Choosing the Right IRA for You
Traditional and Roth IRAs are both designed to help you save for retirement. With a traditional IRA, your contributions may be tax-deductible and can grow tax-deferred. With a Roth IRA, your contributions are non-deductible, but have the potential to grow tax free.
How Much Can I Contribute to an IRA?
You may contribute 100% of earned income to either a traditional IRA, a Roth IRA or both types of IRAs up to the annual contribution limit. The contribution limit for 2013 and 2014 is $5,500 or $6,500 if you are 50 years of age or older.
If you have earned income, you're eligible to contribute. Even if you don't have earned income, you can still contribute if your spouse has earned income and you file your taxes as Married Filing Jointly. However, in either case, you must stop making contributions the year you reach age 701/2.
If you have earned income, or your spouse has earned income and you file your taxes as Married Filing Jointly, you can contribute at any age as long as your modified adjusted gross income (MAGI) falls below or within the limits listed below.
If you are not currently eligible to contribute to a Roth IRA you might consider converting your Traditional IRA to a Roth IRA and enjoy tax-free income in the future. Learn more about Roth IRA conversions.
When Can I Access My IRA?
Traditional IRA: You can access your money at any time, but a withdrawal is subject to ordinary income tax and a 10% early withdrawal penalty if you take a distribution before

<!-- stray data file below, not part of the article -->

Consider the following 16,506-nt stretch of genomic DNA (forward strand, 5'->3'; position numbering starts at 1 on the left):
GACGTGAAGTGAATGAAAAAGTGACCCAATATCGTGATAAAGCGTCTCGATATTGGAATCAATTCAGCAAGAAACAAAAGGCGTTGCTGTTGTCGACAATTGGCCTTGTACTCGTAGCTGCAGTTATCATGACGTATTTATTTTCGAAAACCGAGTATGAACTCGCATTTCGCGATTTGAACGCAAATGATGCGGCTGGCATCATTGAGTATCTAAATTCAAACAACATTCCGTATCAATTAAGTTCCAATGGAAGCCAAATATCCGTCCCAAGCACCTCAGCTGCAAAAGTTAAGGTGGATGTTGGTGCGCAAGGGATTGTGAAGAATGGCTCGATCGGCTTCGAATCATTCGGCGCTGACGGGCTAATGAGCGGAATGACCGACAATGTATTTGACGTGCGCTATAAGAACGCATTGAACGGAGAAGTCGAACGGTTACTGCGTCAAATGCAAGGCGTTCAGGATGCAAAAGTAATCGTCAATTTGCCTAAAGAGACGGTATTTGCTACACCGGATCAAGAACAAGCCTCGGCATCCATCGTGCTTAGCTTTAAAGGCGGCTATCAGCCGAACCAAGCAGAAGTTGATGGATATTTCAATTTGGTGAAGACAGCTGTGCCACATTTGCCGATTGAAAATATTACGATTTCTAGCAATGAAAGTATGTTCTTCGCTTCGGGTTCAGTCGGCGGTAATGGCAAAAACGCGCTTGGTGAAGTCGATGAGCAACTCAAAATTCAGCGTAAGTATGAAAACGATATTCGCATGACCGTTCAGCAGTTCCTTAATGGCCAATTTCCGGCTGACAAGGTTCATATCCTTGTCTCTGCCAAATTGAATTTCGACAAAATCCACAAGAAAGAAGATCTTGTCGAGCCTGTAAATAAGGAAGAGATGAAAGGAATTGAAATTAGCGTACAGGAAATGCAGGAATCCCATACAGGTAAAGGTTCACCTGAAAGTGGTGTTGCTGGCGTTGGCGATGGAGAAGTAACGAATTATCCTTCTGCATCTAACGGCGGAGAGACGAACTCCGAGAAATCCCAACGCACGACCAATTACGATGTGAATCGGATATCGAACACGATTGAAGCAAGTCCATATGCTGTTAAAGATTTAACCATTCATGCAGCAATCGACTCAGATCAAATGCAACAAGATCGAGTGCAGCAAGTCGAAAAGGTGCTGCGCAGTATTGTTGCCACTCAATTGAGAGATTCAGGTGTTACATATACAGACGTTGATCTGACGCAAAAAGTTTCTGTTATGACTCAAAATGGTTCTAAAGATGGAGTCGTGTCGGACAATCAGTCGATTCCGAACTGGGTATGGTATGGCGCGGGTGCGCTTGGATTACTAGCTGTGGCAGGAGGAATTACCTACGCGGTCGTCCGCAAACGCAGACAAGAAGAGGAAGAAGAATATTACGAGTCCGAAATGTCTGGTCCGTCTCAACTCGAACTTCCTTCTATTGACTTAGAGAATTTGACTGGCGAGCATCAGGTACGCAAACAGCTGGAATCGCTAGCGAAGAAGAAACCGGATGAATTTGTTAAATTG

reaching age 591/2. Exceptions to early withdrawal penalties are:
- Death or disability
- College expenses
- First-time home purchase (up to $10,000)
- Payment of health insurance premiums after 12 consecutive weeks of unemployment
- Payment of medical expenses that exceed 7.5% of MAGI
- Systematic distributions [72(t)]
- IRS levy
- Qualified reservist distribution
If you take a distribution after age 591/2, you pay ordinary income tax on the withdrawal but do not pay a penalty. Required minimum distributions (RMDs) begin at age 701/2.
Roth IRA: You can access contribution dollars at any time without taxes or penalties. If you've held a Roth IRA, including converted accounts, for less than five years and withdraw earnings from the IRA before reaching age 591/2, you may be subject to income tax and a 10% early withdrawal penalty. Exceptions to early withdrawal penalties are the same as with a traditional IRA.
Can I Take a Tax Credit?
You may be eligible for a tax credit when you contribute to a retirement plan or an IRA. The maximum annual contribution eligible for this tax credit is $2,000, and the credit rate you receive depends on your adjusted gross income (AGI):
All tables show information for the 2013 and 2014 tax years. Edward Jones, its employees and financial advisors cannot provide tax or legal advice. Please consult your attorney or qualified tax advisor regarding your situation.